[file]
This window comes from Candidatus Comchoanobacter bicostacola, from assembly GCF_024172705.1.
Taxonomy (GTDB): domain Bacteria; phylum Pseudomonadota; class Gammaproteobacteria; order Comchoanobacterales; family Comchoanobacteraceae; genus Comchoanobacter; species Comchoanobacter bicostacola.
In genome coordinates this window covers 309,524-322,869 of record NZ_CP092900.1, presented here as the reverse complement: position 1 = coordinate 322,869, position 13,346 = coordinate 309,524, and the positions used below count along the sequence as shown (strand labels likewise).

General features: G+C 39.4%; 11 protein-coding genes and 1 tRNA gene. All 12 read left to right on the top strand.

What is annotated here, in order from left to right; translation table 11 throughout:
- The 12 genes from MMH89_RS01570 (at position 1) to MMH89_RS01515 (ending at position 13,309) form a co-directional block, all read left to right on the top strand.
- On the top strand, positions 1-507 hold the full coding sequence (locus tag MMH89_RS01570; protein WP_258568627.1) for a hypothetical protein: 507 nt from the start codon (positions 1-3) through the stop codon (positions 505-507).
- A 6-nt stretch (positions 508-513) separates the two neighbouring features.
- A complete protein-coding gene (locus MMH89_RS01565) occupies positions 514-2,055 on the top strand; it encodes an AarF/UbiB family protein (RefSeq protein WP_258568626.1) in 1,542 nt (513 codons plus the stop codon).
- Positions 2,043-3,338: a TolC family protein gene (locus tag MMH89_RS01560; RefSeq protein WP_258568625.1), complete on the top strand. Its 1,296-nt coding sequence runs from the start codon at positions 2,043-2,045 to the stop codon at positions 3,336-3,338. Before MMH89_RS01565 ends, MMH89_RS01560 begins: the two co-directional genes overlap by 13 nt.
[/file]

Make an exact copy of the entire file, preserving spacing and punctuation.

This window comes from Candidatus Comchoanobacter bicostacola, from assembly GCF_024172705.1.
Taxonomy (GTDB): domain Bacteria; phylum Pseudomonadota; class Gammaproteobacteria; order Comchoanobacterales; family Comchoanobacteraceae; genus Comchoanobacter; species Comchoanobacter bicostacola.
In genome coordinates this window covers 309,524-322,869 of record NZ_CP092900.1, presented here as the reverse complement: position 1 = coordinate 322,869, position 13,346 = coordinate 309,524, and the positions used below count along the sequence as shown (strand labels likewise).

General features: G+C 39.4%; 11 protein-coding genes and 1 tRNA gene. All 12 read left to right on the top strand.

What is annotated here, in order from left to right; translation table 11 throughout:
- The 12 genes from MMH89_RS01570 (at position 1) to MMH89_RS01515 (ending at position 13,309) form a co-directional block, all read left to right on the top strand.
- On the top strand, positions 1-507 hold the full coding sequence (locus tag MMH89_RS01570; protein WP_258568627.1) for a hypothetical protein: 507 nt from the start codon (positions 1-3) through the stop codon (positions 505-507).
- A 6-nt stretch (positions 508-513) separates the two neighbouring features.
- A complete protein-coding gene (locus MMH89_RS01565) occupies positions 514-2,055 on the top strand; it encodes an AarF/UbiB family protein (RefSeq protein WP_258568626.1) in 1,542 nt (513 codons plus the stop codon).
- Positions 2,043-3,338: a TolC family protein gene (locus tag MMH89_RS01560; RefSeq protein WP_258568625.1), complete on the top strand. Its 1,296-nt coding sequence runs from the start codon at positions 2,043-2,045 to the stop codon at positions 3,336-3,338. Before MMH89_RS01565 ends, MMH89_RS01560 begins: the two co-directional genes overlap by 13 nt.